To reduce the memory consumption, we can introduce lazy initialization. Lazy initialization means, we do not create the properties immediately, but only once they are needed. So far I know of two patterns, which are general enough to be reused for all kinds of properties.

Rarely used properties

The first pattern works well for properties that are rarely used. With that I mean, that they usually keep their initial default value and a developer would rarely use the advanced features of bindings. For such a property, the following implementation can be used:

private static final double DEFAULT_RADIUS = 20;
private DoubleProperty radius;
public double getRadius() {
    return (radius != null)? radius.get() : DEFAULT_RADIUS;
}
public void setRadius(double value) {
    if ((radius != null) || (value != DEFAULT_RADIUS)) {
        radiusProperty().set(value);
    }
}
public DoubleProperty radiusProperty() {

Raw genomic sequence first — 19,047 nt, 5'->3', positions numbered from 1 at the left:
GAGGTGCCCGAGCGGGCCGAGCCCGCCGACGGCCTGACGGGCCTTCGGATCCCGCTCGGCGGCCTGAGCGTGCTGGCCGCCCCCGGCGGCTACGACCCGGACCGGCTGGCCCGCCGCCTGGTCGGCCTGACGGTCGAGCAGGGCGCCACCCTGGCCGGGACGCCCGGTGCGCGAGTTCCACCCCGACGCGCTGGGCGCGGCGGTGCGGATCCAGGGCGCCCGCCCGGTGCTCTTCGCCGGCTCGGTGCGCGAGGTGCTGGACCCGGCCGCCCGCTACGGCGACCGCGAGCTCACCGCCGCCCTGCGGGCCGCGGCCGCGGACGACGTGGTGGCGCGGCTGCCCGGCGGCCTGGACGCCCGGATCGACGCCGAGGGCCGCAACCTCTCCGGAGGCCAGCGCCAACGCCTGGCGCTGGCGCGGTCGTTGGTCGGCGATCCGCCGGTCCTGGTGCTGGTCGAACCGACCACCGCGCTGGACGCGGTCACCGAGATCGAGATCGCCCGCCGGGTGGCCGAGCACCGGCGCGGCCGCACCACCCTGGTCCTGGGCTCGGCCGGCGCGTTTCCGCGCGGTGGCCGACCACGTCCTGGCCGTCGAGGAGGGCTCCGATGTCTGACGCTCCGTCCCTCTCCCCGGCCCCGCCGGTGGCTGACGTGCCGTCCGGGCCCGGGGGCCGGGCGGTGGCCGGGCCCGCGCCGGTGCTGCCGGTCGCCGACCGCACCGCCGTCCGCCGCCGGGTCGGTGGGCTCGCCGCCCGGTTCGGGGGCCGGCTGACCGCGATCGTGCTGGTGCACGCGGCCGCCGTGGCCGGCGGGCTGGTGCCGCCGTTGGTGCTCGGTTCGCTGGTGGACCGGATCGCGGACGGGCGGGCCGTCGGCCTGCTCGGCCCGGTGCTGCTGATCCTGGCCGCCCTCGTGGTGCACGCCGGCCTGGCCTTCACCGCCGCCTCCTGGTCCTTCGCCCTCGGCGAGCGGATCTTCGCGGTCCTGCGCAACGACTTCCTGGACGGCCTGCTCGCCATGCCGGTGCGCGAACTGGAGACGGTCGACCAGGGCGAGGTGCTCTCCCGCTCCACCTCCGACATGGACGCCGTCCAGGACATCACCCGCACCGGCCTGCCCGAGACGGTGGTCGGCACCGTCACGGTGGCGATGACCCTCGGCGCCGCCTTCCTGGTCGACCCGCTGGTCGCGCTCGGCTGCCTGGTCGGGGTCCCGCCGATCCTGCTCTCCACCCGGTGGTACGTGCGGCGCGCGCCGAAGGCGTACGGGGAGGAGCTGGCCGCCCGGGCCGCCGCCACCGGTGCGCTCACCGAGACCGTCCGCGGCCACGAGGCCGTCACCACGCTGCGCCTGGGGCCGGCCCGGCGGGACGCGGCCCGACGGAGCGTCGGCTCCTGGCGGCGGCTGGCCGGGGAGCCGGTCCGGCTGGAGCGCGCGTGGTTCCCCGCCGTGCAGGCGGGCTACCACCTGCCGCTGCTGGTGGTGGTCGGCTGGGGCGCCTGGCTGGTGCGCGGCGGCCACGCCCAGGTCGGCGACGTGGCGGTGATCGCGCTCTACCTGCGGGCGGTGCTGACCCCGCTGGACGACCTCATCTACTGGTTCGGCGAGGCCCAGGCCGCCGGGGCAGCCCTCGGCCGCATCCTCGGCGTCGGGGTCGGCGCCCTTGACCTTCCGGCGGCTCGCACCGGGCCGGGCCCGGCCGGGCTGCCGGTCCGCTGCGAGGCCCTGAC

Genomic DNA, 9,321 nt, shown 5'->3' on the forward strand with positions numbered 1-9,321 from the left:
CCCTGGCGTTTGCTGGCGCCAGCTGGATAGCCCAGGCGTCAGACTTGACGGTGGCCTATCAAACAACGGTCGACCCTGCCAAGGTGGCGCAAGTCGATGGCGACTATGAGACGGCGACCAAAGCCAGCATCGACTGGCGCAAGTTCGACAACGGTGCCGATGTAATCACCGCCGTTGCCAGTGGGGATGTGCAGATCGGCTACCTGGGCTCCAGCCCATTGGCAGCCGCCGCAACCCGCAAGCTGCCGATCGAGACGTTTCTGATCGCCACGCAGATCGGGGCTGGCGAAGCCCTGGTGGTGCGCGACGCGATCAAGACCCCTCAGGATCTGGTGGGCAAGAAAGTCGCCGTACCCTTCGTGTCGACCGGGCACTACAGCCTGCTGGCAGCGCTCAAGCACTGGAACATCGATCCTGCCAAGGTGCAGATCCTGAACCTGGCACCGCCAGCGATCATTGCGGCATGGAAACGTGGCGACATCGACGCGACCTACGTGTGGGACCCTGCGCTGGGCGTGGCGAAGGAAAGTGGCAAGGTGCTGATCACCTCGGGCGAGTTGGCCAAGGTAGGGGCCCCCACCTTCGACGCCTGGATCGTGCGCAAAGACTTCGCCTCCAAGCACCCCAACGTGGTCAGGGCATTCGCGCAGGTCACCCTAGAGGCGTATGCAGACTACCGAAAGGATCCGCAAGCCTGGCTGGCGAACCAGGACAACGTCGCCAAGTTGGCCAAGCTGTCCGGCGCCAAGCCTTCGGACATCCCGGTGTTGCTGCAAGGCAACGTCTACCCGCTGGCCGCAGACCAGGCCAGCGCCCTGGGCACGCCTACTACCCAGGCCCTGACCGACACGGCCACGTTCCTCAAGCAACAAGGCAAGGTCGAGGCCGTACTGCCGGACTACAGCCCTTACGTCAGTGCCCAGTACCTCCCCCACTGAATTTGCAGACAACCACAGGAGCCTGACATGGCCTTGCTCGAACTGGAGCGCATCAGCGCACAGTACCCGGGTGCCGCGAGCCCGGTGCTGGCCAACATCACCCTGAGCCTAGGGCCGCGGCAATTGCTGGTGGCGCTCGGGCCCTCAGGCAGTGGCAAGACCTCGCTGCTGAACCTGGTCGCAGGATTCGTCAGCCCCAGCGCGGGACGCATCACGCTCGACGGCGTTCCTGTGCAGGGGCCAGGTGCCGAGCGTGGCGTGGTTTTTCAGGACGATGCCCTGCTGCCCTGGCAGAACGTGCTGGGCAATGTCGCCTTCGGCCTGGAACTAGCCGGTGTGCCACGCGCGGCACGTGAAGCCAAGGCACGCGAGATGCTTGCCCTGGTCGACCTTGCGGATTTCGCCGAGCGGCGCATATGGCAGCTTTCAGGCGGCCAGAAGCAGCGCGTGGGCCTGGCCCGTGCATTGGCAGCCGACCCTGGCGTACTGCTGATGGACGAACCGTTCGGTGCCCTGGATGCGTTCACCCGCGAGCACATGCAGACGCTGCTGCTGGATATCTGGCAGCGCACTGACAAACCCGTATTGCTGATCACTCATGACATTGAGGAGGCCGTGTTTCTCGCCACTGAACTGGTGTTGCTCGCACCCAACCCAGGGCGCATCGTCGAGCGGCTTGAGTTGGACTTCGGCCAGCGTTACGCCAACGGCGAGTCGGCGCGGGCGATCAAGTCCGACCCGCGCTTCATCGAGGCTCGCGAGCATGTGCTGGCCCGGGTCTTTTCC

if (radius == null) {
        radius = DoubleProperty(this, "radius", DEFAULT_RADIUS);
    }
    return radius;
}

One of the main differences is that the field radius is not final anymore. It is initialized with null and we will only create an object and assign it to radius once it is needed. That is lazy initialization.

In this approach, the DoubleProperty needs to be available if either the user calls radiusProperty() to use the advanced features or if the value is set to something different than the default value. (In the example above the default value is stored in DEFAULT_RADIUS.)

The getter changed only slightly compared to the simple approach. We first check if a DoubleProperty was created for radius (radius != null) and if it was, we call the getter of the property as we did in the simple approach. If radius is still null, we know for sure, that it still carries the DEFAULT_VALUE, because setting another value or binding it to something else would have created the property. Therefore we return DEFAULT_VALUE, if radius is still null.

The DoubleProperty is created in the radiusProperty() method. First it checks, if it has been created already. If not, a new DoubleProperty is created and assigned to radius. From that moment on, the field radius will not change anymore, it will always point to the DoubleProperty we just created.

The setter calls radiusProperty() to create the property if needed and calls the setter on that object. The if-statement makes sure, we do not create an object if the setter is called with the default value.